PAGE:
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Filed under 1900s to 1920s, 1910s and WW I era, Bras, Corsets, Corsets, Corsets & Corselettes, Foundation Garments, Girdles, Old Advertisements & Popular Culture, Uncategorized, Underthings, Underthings, Hosiery, Corsets, etc, World War I

“Service Suits” for Girls, Boys, and Women in 1917

Military uniform for boys aged 6 to 16. Butterick pattern 8070, August 1917.

“In these times, boys of all ages like to be ready for service.” He is “ready to do ‘his bit.’ “

Butterick pattern 8070 for a boy’s “military suit” from 1917 was part of a trend: “service suits” and military dress for civilians.

Butterick 9334 for girls, September 1917. Delineator. This girl has long, “Mary Pickford” curls.

Right, Ladies’ Home Journal “military dress” pattern 1067 for girls 6 to 14, October 1917.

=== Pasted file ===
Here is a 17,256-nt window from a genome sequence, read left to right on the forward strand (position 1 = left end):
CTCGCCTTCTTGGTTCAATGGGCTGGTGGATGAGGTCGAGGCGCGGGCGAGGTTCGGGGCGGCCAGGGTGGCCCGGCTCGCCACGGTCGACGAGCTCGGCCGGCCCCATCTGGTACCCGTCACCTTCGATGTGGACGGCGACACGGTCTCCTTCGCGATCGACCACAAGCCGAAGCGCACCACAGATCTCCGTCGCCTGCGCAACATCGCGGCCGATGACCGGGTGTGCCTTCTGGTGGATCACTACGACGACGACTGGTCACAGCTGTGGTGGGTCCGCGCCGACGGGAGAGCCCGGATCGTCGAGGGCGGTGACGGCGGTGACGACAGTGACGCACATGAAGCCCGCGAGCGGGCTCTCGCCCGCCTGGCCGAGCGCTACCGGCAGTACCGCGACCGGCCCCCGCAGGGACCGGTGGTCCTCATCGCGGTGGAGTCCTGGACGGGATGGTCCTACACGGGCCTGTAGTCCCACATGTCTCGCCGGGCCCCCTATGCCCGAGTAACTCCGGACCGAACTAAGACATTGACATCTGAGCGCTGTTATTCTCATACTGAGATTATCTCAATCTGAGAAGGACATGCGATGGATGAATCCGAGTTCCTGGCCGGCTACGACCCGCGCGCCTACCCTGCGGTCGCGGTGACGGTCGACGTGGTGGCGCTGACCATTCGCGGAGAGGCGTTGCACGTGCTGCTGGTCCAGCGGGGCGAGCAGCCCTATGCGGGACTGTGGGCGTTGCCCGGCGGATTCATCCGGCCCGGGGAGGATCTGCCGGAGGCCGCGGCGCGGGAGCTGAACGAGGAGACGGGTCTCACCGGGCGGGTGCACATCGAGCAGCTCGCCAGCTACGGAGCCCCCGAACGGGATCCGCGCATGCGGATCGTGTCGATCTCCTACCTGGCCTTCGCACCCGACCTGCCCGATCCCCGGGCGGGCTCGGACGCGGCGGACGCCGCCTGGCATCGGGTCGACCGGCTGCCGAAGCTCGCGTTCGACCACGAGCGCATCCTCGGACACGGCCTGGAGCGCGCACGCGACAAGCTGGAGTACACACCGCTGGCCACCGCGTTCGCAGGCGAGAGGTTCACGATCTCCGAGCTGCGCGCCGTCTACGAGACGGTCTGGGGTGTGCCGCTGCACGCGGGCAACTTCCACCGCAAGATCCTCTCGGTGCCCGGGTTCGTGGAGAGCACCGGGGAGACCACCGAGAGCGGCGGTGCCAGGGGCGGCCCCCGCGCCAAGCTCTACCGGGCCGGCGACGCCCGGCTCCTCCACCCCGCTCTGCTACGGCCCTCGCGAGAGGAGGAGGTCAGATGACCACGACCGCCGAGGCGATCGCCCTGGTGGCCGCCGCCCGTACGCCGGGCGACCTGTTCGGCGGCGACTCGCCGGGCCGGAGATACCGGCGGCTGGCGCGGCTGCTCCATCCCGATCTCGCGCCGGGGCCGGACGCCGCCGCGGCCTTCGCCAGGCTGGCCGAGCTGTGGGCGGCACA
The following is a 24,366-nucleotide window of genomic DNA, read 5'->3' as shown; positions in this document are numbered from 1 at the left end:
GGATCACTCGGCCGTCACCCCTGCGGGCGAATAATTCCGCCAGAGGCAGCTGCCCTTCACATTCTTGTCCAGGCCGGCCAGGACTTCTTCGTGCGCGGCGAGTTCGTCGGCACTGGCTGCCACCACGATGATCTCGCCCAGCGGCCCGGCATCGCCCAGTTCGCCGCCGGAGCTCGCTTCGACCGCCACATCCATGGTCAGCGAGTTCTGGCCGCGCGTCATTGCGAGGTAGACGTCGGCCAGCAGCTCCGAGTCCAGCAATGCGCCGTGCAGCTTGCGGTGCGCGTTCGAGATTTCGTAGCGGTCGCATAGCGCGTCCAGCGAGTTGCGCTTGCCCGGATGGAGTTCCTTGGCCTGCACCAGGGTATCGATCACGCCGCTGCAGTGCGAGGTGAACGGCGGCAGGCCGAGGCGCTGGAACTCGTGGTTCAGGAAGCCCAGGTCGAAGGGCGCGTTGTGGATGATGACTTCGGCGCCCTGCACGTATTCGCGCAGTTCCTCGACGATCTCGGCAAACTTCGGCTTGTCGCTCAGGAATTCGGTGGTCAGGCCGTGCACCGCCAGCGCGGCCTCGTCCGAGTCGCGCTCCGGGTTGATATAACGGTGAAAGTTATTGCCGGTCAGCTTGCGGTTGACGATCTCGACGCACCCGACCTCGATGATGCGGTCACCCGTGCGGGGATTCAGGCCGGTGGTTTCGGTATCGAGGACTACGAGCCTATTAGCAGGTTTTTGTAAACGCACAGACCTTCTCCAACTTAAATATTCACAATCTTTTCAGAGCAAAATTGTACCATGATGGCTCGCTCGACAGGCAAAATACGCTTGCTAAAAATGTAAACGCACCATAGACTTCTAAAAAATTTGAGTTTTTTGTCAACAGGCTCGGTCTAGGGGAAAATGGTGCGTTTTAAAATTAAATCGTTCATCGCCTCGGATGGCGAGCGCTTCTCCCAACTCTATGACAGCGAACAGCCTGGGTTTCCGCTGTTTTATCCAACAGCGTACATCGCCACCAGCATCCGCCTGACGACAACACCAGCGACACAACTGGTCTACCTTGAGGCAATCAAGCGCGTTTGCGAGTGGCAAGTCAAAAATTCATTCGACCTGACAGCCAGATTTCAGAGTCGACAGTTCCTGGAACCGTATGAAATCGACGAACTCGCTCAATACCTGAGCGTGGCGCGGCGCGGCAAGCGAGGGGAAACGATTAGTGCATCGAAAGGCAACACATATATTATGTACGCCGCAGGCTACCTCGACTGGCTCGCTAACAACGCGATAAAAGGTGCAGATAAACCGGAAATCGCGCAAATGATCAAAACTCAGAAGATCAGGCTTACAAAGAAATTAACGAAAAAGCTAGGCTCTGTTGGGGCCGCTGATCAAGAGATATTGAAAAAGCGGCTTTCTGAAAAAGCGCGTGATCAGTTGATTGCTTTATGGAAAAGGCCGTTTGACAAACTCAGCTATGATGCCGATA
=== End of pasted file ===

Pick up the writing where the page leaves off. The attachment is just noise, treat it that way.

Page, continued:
Butterick “military suit” pattern 9365, September 1917. For girls 10 to 15 years old.

Butterick coat pattern 9315 from August, 1917. Delineator. Sized for young girls  and adult women, it was “sometimes called the trench or military coat….” For “active  service.”

“Service suits” and a military dress for women from Butterick patterns, August 1917. Delineator. For more information about these patterns, click here. The blue and tan dress, like the tan suit, has “service pockets.”

Butterick offered so many variations on “Service uniforms” for adult women, I worry that some women spent more time making an outfit to wear while volunteering than they actually spent doing war work.